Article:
Maggie: I mean, there's so many things that we could touch on just with that. One being which systems pick up on inclusive practices first, or which ones are positioned to do that. But even just thinking about that common vernacular, that we have a shared understanding of a term, that literally speaks kids and adults into existence and how powerful that is. And I appreciate the historical lens that you give us for that term, neurodiversity, neurodiverse. And thinking about over the past few decades, just how that umbrella has really grown. And so if I think about I was ... One of the best days of my life, I was diagnosed with ADHD in my late 30s. And it was a moment of feeling like there was a part of me that had been 2D all my life. And then all of a sudden was 3D because of that terminology. Am I correct to say that under the umbrella of neurodivergence, would ADHD be considered underneath that umbrella?
Manju: Absolutely. So let me point another thing that I think is really important that you bring up is, so why do we still have these disability categories and labels such as ADHD, such as learning disability, such as autism? All of which, by the way, fall under the umbrella of neurodiverse. Right now, we are at a very interesting juncture where some of the legal rights that are best told by law, which are non-discriminatory by law, such as the Americans with Disabilities Act and in the K through 12 IDEA, Individuals with Disabilities Education Act, they follow a certain terminology and vernacular. And therefore using that label allows you to have certain unalienable rights. And where we need to move is to marry the broader understanding of this as a movement, as a matter of pride, and be able to identify neurodiversity as someone needing those legal protections as well. But that was a long winded way of saying, yes, the umbrella is large enough to include these different diagnostic categories.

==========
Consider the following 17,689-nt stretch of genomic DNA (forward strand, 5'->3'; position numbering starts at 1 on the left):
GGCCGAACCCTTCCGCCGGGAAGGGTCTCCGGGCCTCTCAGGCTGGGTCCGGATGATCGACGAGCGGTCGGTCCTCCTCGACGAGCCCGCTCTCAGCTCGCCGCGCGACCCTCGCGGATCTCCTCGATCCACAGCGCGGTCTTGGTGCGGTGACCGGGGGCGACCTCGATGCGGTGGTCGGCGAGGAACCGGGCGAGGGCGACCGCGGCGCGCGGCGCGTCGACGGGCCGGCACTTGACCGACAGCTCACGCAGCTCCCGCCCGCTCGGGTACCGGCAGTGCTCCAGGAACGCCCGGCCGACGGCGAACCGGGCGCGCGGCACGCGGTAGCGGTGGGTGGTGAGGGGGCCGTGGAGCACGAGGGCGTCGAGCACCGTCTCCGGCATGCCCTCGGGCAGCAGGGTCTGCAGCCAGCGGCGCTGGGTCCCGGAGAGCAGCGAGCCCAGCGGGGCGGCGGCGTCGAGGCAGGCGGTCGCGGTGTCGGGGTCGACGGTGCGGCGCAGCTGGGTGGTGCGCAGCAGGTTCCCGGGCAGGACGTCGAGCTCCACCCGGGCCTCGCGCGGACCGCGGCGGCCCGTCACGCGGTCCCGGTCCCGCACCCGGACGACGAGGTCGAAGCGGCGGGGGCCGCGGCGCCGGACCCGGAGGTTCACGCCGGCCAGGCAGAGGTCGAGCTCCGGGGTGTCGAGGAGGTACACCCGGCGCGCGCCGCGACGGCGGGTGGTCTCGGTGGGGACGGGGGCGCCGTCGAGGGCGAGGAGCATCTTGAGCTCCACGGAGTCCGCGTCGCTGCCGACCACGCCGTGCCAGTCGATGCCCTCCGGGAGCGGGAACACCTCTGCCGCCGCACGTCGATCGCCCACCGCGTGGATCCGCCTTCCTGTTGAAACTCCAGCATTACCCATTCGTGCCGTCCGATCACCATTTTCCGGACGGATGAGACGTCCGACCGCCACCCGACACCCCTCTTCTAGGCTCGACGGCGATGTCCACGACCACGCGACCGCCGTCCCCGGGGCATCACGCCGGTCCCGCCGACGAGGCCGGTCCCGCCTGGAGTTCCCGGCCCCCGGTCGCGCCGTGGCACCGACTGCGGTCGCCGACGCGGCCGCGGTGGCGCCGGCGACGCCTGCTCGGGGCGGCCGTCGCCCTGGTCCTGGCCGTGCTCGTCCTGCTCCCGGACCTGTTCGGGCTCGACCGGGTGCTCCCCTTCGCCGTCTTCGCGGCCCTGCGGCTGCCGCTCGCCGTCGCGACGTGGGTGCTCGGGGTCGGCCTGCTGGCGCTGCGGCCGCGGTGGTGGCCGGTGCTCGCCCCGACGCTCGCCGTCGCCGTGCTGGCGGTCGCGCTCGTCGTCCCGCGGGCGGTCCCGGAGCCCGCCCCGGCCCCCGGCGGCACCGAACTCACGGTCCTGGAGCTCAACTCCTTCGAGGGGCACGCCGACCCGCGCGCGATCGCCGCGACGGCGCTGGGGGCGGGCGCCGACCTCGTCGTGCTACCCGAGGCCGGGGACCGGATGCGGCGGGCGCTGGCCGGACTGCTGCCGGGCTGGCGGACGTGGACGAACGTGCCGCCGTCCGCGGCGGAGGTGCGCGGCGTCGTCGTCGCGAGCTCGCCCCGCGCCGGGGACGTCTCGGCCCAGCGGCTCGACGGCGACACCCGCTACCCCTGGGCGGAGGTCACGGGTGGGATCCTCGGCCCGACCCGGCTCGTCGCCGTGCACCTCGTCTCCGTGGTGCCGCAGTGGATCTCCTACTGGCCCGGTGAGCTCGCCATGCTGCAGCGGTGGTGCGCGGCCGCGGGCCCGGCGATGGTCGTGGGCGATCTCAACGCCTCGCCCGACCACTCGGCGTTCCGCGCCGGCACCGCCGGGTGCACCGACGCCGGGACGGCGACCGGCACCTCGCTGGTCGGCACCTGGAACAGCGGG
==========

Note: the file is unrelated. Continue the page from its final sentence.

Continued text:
Maggie: So the way that you talk about it as a movement, as this being one of the great kind of evolutions of our time. With that, comes this maybe unearthing of assumptions, we may not even know that we had.
So even if I position myself as someone who was diagnosed with ADHD later in life, it gave me a whole new lens to look at things that I had always assumed were just, I'm a slow reader. I'm not a good reader. I was taught reading out of an SRA box and I was constantly yellow mustard. And that's not a good color. It's like, you knew that. And so this time that we have to give space to what assumptions might we have in terms of the neurodiverse community. And maybe even how we can be more aware of them if we're not even seeing them quite yet.